Spike in carfentanil deaths prompts warning from Ontario’s chief medical officer of health

Spike in carfentanil deaths prompts warning from Ontario's chief medical officer of health

Spike in carfentanil deaths prompts warning from Ontario’s chief medical officer of health

The number of Ontarians taking carfentanil, and dying from it,  has spiked since the year began, according to he province’s chief medical officer of health.

Dr. David Williams sent a warning to the province’s public health units in late June about a “sharp increase” in the presence of the powerful fentanyl analogue. 

Using information from Ontario chief coroner Dirk Huyer, Williams wrote that in the first four months of 2019, carfentanil “directly contributed” to 142 deaths in Ontario. 

That number, wrote Williams, is “already 50 per cent more than the total number of deaths in which carfentanil directly contributed in all of 2018, which was 95 deaths.” 

Dr. David Williams, Ontario’s chief medical officer of health, is urging public health units to spread the message about the dangers of carfentanil. (Thunder Bay District Public Health Unit)

Also spelled carfentanyl, the drug started making headlines in Canada in 2016 and 2017 as it was detected in street drugs and linked to overdose deaths. 

It has been traditionally used as a tranquilizer for very large animals, and some studies have described it as 100 times stronger than fentanyl.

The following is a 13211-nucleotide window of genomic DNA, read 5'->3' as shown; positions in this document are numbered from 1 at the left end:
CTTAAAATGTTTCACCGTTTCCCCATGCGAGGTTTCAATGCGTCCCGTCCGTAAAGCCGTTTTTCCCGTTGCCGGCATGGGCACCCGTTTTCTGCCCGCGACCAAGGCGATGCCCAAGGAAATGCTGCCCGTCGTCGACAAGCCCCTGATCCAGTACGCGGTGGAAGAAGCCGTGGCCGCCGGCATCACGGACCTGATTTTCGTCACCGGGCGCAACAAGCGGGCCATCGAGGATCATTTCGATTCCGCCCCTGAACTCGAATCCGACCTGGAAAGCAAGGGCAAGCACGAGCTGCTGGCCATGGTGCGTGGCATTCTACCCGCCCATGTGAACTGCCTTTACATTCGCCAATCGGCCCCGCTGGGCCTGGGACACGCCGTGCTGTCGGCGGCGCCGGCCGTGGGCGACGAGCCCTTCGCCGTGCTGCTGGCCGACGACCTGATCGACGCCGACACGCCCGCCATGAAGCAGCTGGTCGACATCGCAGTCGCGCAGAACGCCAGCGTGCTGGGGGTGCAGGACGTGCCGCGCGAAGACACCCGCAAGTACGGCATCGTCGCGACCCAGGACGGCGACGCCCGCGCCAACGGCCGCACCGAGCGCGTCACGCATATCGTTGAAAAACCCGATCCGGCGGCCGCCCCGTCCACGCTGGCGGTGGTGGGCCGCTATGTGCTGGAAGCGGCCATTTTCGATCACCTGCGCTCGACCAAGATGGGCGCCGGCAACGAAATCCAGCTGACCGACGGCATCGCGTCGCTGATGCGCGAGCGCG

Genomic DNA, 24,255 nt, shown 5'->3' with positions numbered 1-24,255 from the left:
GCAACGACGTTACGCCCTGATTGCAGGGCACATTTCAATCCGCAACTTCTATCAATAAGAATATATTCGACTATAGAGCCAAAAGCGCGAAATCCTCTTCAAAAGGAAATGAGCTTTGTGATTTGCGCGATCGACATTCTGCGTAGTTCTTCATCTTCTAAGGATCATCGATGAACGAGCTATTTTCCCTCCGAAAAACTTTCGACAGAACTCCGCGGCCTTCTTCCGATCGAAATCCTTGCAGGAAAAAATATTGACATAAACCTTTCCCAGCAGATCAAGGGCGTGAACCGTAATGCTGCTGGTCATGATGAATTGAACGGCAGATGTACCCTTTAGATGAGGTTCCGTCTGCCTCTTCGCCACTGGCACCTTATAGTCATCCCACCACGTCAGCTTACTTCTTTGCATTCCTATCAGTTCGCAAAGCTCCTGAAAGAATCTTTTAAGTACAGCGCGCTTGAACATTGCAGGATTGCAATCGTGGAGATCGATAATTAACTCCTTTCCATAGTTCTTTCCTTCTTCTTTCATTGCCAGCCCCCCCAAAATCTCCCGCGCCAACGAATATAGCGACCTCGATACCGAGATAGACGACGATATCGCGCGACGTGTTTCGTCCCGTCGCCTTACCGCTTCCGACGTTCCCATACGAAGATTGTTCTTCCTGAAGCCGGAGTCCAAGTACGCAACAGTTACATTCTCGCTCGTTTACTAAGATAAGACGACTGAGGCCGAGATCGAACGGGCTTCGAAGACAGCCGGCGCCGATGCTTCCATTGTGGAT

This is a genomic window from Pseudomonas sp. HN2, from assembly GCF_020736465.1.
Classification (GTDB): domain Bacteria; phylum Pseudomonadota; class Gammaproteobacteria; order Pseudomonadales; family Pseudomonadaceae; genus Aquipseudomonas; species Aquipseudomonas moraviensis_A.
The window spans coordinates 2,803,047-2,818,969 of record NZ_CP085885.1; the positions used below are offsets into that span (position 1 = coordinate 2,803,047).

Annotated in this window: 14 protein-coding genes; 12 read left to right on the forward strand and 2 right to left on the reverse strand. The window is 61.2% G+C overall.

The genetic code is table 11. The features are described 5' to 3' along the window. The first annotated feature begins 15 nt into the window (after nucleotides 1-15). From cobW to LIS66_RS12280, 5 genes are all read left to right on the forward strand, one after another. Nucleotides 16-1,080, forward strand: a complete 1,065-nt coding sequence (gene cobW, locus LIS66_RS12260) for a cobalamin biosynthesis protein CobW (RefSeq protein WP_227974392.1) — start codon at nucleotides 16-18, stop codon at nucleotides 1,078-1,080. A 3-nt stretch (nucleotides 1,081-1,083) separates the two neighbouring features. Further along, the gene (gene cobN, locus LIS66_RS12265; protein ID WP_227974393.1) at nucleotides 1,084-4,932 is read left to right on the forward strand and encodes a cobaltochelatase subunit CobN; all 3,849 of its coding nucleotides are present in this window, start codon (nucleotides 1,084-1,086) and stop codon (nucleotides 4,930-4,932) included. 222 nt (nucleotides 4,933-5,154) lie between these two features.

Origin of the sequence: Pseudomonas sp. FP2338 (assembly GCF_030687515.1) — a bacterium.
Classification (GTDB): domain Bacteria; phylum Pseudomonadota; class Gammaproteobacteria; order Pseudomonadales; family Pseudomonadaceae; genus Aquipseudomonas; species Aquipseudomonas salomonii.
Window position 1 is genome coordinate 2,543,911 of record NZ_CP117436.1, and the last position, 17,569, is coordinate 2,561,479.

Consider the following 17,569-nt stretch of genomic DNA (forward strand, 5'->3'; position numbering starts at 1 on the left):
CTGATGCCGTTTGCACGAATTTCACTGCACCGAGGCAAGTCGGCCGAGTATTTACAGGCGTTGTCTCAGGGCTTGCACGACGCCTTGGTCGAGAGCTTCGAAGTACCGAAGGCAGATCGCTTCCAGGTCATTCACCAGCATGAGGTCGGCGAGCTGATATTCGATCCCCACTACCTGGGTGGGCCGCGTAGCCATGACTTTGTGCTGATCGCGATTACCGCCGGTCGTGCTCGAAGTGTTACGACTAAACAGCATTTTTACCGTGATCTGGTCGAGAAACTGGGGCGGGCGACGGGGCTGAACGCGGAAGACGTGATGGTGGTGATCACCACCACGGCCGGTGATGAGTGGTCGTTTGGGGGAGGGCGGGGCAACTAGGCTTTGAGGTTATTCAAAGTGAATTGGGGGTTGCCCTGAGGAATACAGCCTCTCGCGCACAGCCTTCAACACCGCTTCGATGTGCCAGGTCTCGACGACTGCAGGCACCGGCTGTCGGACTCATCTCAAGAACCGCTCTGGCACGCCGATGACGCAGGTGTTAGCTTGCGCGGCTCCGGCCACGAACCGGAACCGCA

Not known if drug is being taken intentionally

In his June release, Williams also lays out evidence that more Ontarians are taking carfentanil, whether knowingly or not, than before.

In 2017 and 2018, between zero and 100 people who did urine tests with LifeLabs — a private operator of community lab services — had carfentanil in their systems.

In April and May of this year, that number surged to more than 700, though Williams acknowledges the sample of people using LifeLabs services is small and that the data might not reflect what all Ontario drug users are doing. 

Wiliams also writes that it’s not clear to health providers whether “people were using carfentanil intentionally or unintentionally.’ 

The drug, which can sometimes look like fine white grains, can also be packaged in other forms.

In the past few years, it’s turned up in counterfeit oxycontin pills in Ontario, been sold as heroin in Calgary, and been discovered on the back of LSD-laced stamps in Quebec. 

Waterloo police have also connected carfentanil to a wave of what appeared to be purple-tinted heroin that made a deadly sweep through Ontario last year. 

Purplish heroin was discovered in communities across Ontario in 2018, and Waterloo police say the sample they tested contained carfentanil. (Kate Bueckert/CBC)

Williams ends his release with a series of tips for health care providers on the ground, including people who work in overdose prevention.

Among his suggestions are to remind drug users about never using alone or at the same time as a friend, and to always carry overdose antidotes like naloxone. 



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